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Sinn Féin

Karen C. Glenn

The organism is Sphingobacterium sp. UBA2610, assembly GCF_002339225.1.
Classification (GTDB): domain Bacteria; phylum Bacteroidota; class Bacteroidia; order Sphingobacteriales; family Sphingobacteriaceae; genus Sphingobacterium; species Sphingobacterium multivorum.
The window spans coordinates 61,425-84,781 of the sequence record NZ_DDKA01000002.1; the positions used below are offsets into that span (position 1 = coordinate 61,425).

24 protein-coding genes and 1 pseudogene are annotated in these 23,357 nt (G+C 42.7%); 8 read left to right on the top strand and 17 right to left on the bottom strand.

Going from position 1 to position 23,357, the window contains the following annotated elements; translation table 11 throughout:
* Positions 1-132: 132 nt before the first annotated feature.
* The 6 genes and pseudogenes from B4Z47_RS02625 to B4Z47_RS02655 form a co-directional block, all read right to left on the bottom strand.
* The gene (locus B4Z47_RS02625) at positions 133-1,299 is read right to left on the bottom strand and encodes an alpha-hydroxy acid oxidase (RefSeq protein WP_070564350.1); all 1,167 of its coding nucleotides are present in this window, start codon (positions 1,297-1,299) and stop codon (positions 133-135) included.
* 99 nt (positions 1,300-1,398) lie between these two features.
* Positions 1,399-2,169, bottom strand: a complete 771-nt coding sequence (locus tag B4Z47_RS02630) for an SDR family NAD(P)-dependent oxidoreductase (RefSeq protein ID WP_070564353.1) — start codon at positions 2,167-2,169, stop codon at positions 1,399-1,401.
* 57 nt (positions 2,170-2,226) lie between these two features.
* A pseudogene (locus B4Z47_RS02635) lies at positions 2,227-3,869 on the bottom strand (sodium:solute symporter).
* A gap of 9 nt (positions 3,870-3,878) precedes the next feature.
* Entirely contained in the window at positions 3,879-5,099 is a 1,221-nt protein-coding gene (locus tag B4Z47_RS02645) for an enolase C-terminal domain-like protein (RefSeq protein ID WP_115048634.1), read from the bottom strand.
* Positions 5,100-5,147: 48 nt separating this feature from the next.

Sinn Féin, “We Ourselves” or “Ourselves Alone” in Gaelic, was created by Arthur Griffith in 1905, and began as a nationalist political party whose goal was to create an Irish republic free from British control. The party entered the centuries-old conflict between the majority Irish Catholics of southern Ireland and the minority Protestant groups of northern Ireland at a time when the idea of home rule, or Irish self-rule, was being hotly debated in Britain's parliament. A Home Rule Bill passed through parliament, but the outbreak of World War I stalled its implementation. Discontent concerning the suspension of the bill caused many Irish, including some members of Sinn Féin, to rebel against the British in 1916. Known as the Easter Rising , this uprising was unsuccessful in gaining home rule for the Irish. However, after the British martyred 15 rebel leaders by executing them, Sinn Féin experienced an unexpected windfall of increased membership. The conflict grew more intense when it became clear that the six primarily Protestant counties in northern Ireland, the province of Ulster, wished to remain under the control of the British rather than be a part of a unified Ireland. With its increased popular support, Sinn Féin won many seats in the British parliament in the 1918 election, but due to the fact that home rule had yet to be granted, these newly elected members of parliament, ... log in or subscribe to read full text

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